Paleovariability: Data Model Comparisons

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London, UK, 12-14 March 2014

Past global changes provide a useful test for evaluating climate models. With modeling efforts increasingly focused on decadal predictions and climate services, there is a growing need to evaluate simulated climate variability. Past climates offer some opportunity for this, but require a slightly different approach than those currently adopted to look at mean changes. University College London’s Geography department hosted a three-day workshop to explore the issues associated with paleoclimate variability.

In some respects, this workshop emerged in response to the problems discovered during a previous PAGES-supported workshop focused on the El Niño-Southern Oscillation (ENSO; Braconnot et al. 2012). Coming out of this workshop, two requirements were identified as pivotal to model evaluation using PaleoENSO: (i) a more integrated approach across regions and disciplines, and (ii) the development of statistical and analytical tools to enable that intercomparison.

A special issue of PAGES news dedicated to ENSO highlighted recent advances across the ENSO regions and disciplines with the aim of kick-starting this more integrated approach (Braconnot et al. 2013). It was recognized that a dedicated activity is required to effectively tackle the two requirements – which are relevant for all modes of climate variability, rather than just ENSO.

In response, a working group on variability was established under the auspices of the Paleoclimate Modelling Intercomparison Project (PMIP3); this workshop was its first meeting. The focus of this meeting was on variability on inter-annual to multi-decadal timescales, in part because on longer timescales models appear to underestimate variability (Laepple and Huybers 2014). It was established that variability comparisons suffer additional difficulties compared with conventional analyses for the mean state.

Indeed, intermediate processing is often required between the models and data, which is its own field of expertise. Some of this intermediate processing relates to forward proxy modeling, represented at the workshop by efforts to model lake isotopic systems (Jones and Imbers 2010). The rest relates to how proxy properties impact a record’s statistics – for example looking at the impact of sampling individual forams (Thirumalai et al. 2013) or seasonal biases (Laepple and Huybers 2013).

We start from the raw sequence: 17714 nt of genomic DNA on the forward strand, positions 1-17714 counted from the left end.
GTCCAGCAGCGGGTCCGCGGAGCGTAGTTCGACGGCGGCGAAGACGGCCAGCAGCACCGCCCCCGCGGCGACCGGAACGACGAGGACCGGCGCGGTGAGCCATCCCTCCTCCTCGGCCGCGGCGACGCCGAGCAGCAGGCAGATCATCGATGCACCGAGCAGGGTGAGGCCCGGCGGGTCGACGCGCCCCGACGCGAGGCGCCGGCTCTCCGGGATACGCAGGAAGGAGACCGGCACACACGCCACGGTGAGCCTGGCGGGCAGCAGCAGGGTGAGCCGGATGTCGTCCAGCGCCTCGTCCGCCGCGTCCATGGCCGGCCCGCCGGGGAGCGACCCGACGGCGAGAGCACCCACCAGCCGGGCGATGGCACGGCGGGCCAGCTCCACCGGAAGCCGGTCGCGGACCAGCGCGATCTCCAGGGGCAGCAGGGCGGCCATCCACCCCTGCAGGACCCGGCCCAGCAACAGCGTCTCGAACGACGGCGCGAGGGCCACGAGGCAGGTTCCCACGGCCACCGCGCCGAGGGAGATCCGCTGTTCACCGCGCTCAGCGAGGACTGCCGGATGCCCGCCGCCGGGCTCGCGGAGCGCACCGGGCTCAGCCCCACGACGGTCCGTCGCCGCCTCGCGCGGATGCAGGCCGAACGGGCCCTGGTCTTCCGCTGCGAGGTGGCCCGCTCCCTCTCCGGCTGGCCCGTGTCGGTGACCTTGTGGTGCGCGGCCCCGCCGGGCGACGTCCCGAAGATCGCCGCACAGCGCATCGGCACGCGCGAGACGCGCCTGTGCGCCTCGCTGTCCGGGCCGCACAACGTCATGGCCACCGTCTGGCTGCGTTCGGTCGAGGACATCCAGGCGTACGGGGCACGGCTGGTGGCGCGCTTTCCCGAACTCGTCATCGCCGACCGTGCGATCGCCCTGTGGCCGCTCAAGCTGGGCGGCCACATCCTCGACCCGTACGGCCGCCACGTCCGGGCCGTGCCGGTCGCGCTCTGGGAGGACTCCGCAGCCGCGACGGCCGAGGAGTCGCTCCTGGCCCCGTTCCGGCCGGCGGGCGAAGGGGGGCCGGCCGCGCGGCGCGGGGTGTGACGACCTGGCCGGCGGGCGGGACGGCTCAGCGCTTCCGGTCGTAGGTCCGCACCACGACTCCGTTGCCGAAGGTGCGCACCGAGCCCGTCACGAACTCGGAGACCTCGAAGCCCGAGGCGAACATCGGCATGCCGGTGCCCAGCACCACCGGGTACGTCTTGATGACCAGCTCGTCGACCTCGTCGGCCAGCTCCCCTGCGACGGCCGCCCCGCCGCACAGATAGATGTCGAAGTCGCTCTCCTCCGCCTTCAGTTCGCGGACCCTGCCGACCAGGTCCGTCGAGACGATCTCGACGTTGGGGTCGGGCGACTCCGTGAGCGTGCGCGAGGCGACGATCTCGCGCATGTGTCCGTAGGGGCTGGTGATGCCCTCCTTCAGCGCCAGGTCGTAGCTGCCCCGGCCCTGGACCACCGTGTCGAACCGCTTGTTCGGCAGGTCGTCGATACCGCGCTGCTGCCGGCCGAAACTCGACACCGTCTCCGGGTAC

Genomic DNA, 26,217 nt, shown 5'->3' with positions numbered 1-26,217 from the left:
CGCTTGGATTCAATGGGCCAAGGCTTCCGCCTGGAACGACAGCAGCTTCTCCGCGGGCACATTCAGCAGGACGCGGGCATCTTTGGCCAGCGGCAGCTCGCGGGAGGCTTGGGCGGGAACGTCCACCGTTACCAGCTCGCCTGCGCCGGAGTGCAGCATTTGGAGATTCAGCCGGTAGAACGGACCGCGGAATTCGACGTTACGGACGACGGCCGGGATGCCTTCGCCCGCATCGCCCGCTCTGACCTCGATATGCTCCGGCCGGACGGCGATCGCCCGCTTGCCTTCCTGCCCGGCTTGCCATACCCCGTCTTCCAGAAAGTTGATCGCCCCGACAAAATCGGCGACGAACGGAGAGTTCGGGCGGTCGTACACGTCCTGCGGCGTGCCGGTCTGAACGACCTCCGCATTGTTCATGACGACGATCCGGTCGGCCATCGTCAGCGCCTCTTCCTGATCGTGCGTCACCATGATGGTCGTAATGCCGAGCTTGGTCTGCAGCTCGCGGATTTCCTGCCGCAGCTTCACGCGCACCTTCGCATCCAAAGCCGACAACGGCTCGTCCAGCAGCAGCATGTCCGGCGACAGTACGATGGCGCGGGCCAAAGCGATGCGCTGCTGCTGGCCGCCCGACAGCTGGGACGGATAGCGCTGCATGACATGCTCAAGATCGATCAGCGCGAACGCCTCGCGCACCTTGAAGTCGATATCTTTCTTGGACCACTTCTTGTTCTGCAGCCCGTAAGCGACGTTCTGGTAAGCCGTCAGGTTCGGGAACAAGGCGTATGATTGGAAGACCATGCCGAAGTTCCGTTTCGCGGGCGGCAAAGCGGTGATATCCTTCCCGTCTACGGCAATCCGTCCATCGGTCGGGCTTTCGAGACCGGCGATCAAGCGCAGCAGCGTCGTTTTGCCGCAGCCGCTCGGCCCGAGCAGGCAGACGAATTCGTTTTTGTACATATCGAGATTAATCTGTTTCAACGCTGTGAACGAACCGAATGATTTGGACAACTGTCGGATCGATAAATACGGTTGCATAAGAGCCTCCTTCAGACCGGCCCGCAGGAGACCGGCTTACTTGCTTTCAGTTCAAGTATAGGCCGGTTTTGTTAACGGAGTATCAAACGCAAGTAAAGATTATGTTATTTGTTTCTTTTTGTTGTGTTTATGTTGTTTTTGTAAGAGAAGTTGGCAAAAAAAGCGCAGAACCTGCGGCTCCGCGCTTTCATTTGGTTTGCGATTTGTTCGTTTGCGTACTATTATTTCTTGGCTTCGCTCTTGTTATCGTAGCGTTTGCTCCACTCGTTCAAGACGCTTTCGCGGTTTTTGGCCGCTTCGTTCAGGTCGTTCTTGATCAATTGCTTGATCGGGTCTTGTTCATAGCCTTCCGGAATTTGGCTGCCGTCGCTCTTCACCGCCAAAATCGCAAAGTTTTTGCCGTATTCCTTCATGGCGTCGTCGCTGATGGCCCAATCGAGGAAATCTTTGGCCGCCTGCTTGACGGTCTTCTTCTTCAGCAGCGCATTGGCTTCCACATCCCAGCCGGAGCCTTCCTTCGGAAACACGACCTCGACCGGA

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Figure 1: Annual temperatures measured at Kew Gardens, London (Peterson and Vose 1997) as an example of the three potential factors’ impacting climate variability. Neither adding random noise (e.g. instrumental error), nor smoothing (e.g. bioturbation), nor snapshot-type sampling (e.g. individual organisms that only live for a single random month) substantially alters the roughly 1°C of warming; however, the normalized estimates of variability differ in both magnitude and even sign.

One conclusion was an appreciation that additional meta-data is often required to use a proxy-climate record for variability data model comparisons. This additional information is needed to understand how the individual measurements relate to each other. This becomes much more important for studies of paleoclimate variability than when looking at mean changes, as illustrated with the example of London annual temperatures (Fig. 1). We urge people to consider the following three questions when publishing a proxy record:

•To what extent are your stated errors random?

•Does each sample represent a time-average or a snapshot?

• Is the effective temporal resolution lower than the sampling resolution (e.g. through bioturbation or residence times prior to sedimentation)?

Practically speaking, for large proxy syntheses it is important that age modeling and calibration are replicable. This requires access to the proxy dataset (including depths, proxy measurements and sample size), the age modeling information (i.e. age estimates and errors with their depths), and the calibration information, as well as knowledge of the sampling strategy and proxy processes.

In summary, to obtain reliable and comparable estimates of past climatic variability, we must correct for the additional processes affecting proxy variability. This is not an easy task: it requires input from several disciplines, but has the potential to be much more relevant for the coming decades than studies of mean climate alone.

Category: Workshop Reports | PAGES Magazine articles


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